A new study, carried out by the Energy Futures Initiative (EFI) and Energy and Environmental Economics (E3), is a thoughtful and rigorous analysis of what could be required to achieve net-zero economy-wide GHG emissions in New England, emphasizing the need to substantially expand the region’s electric sector, the importance of firm clean energy resources along with renewables and the need for policymakers to support ambitious technology innovation programs. Ongoing and future policy making efforts would do well to build on this study by expanding the scope of decarbonization pathways it examines, carefully analyzing their relative technological, economic and siting uncertainties, and adopting an explicit risk-management perspective to policymaking. (Full disclosure: I served on the Advisory Committee to this study but had no control over the final report).
The Calpine/EFI/E3 study clearly demonstrates the importance of dramatically expanding the regional electric sector to decarbonize other sectors of the economy; the need for a roughly 60% to 90% increase in annual electric generation; 42 to 51 GW of effective firm electric capacity (compared to about 30 GW today) to complement a substantial buildout of wind and solar, maintain system reliability and provide affordable energy to consumers; and the potential beneficial impacts of technology innovation in the building, transport and industrial sectors.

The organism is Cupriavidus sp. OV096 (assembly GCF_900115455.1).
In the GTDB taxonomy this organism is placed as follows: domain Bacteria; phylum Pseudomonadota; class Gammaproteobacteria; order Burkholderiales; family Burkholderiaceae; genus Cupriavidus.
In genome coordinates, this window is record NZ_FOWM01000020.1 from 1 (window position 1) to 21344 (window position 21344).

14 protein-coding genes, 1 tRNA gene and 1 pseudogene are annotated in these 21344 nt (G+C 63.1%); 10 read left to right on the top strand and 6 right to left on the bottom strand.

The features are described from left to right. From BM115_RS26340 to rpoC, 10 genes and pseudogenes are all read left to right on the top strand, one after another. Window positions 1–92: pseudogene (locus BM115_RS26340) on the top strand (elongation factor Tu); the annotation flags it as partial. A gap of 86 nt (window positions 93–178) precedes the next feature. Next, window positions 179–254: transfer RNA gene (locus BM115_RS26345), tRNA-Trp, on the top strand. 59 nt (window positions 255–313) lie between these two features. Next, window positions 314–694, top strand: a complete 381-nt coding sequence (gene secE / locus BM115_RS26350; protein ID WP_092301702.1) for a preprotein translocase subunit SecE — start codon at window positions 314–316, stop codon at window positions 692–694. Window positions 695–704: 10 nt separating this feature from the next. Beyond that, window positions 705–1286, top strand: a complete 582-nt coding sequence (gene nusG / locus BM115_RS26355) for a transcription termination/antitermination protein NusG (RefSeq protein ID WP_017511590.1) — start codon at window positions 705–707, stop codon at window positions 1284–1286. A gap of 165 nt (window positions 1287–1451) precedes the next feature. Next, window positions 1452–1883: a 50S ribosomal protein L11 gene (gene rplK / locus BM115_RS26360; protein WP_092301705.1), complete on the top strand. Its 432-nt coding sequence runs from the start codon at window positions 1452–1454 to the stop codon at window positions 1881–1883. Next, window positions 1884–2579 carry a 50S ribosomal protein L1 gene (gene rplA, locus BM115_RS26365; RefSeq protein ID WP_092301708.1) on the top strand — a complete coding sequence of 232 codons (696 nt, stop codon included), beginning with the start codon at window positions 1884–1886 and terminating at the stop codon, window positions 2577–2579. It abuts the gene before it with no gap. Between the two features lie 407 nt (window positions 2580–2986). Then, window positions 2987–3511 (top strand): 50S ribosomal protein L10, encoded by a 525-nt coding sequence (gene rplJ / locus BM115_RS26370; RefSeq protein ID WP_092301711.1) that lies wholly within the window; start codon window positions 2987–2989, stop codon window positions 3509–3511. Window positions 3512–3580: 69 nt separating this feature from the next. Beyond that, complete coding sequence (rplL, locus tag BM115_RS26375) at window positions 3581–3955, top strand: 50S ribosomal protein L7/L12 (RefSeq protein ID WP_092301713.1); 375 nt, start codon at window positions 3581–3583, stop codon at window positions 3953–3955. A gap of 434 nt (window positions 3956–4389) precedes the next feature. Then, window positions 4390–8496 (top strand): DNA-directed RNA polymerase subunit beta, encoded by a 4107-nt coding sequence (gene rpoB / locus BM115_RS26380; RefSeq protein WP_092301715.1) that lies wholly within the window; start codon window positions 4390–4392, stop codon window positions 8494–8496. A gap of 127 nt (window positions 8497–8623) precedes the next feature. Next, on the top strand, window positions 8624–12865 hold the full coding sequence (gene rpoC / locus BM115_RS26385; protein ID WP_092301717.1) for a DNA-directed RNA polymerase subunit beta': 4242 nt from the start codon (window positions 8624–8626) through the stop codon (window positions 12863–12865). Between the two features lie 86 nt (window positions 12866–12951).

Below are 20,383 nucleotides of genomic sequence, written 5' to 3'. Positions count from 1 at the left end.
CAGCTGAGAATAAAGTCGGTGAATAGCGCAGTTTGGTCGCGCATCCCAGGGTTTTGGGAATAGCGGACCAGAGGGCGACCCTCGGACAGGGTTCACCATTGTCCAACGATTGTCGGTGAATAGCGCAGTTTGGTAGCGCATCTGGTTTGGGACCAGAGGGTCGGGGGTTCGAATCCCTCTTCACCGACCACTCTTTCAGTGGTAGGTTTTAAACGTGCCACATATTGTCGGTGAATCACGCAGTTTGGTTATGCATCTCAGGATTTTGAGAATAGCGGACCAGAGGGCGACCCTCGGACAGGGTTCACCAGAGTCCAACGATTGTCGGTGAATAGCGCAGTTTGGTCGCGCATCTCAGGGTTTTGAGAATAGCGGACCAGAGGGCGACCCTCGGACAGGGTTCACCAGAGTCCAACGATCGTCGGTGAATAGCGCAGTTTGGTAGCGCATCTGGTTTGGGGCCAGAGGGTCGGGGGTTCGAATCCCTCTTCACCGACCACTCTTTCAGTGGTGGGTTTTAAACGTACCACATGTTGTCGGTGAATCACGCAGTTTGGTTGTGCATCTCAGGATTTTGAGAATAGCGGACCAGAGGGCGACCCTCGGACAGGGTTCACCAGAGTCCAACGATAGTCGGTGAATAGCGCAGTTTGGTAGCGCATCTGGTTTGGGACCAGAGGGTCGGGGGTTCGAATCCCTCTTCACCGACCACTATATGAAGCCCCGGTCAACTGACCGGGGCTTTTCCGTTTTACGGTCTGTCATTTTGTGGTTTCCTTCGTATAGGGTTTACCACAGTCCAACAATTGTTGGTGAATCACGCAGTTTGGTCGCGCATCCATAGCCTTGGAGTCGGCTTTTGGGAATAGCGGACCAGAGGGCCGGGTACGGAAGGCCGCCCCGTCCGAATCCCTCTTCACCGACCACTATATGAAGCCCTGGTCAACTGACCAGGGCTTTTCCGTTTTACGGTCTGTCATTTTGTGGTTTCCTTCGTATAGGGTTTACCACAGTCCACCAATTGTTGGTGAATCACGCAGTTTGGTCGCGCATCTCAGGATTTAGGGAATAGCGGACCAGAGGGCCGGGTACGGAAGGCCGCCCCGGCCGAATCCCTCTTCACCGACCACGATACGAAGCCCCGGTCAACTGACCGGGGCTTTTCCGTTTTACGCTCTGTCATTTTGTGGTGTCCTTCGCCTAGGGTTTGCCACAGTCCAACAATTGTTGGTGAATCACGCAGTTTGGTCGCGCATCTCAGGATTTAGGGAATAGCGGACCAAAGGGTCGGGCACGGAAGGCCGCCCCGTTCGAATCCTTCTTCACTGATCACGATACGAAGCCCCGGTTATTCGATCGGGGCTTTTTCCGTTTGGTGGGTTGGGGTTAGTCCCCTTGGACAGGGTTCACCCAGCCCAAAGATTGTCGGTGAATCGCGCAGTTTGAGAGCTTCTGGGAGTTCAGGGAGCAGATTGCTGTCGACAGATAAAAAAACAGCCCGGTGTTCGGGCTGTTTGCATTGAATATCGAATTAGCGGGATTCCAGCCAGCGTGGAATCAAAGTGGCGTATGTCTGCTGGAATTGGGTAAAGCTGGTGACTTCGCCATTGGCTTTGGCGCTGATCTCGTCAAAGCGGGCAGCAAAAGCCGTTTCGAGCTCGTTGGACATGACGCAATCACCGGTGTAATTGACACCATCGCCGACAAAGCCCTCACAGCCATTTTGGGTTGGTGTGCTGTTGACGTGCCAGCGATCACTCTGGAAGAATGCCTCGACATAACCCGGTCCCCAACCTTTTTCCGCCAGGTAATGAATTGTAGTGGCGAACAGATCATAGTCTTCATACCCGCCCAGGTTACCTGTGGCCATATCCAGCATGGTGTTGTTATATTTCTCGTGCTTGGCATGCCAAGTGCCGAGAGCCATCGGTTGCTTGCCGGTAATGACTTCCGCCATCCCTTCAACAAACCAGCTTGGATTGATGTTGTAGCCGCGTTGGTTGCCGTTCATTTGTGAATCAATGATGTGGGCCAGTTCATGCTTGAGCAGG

Two important implications follow:
First, this is a lot of generation and transmission infrastructure to site (as much as tripling installed generating capacity, for example) in a region famously protective of land and scenic corridors, and where nearly all large scale energy projects, renewable or otherwise, face opposition. That will pose a serious challenge – and one that will require reexamination of our institutions and policies.
Second, a lot of the generation will need to be firm and not dependent on the weather – we’ll need nearly as much firm generation as the peak demand of the system. A wind and solar dominated system, according to this analysis, cannot be run at reasonable cost just with renewables and batteries. Whether the required firm energy is gas with carbon sequestration, or hydrogen from multiple sources, or expanded nuclear energy (which today provides a third of the region’s power and nearly all its carbon free power), the region will need to embrace a more complex view of a decarbonized future.
While the study has great merit, it can also be misinterpreted as a single roadmap to the future. The study’s reference decarbonization case focuses mainly on a renewables- and gas-centric decarbonization scenario that envisions adding up to 10 GW of new gas capacity on top of today’s 23 GW, with declining gas generation but capacity retained to provide for grid reliability. This scenario also envisions an electric system two to nearly three times larger than today’s total installed capacity, with a wind and solar buildout alone of up to 57 GW (from less than 5 GW today) which itself is nearly double all of today’s installed capacity of all kinds, and implies (but does not quantify) substantial additional onshore long distance and local transmission. The study also includes several sensitivity cases exploring the resource and cost impacts of other portfolios related to the availability of new gas capacity, carbon capture and sequestration and advanced nuclear.
At the same time, the study does not explicitly examine in detail important uncertainties with these paths and the potential of other paths that, while also subject to uncertainty, could also decarbonize the region in a timely, practical and affordable manner.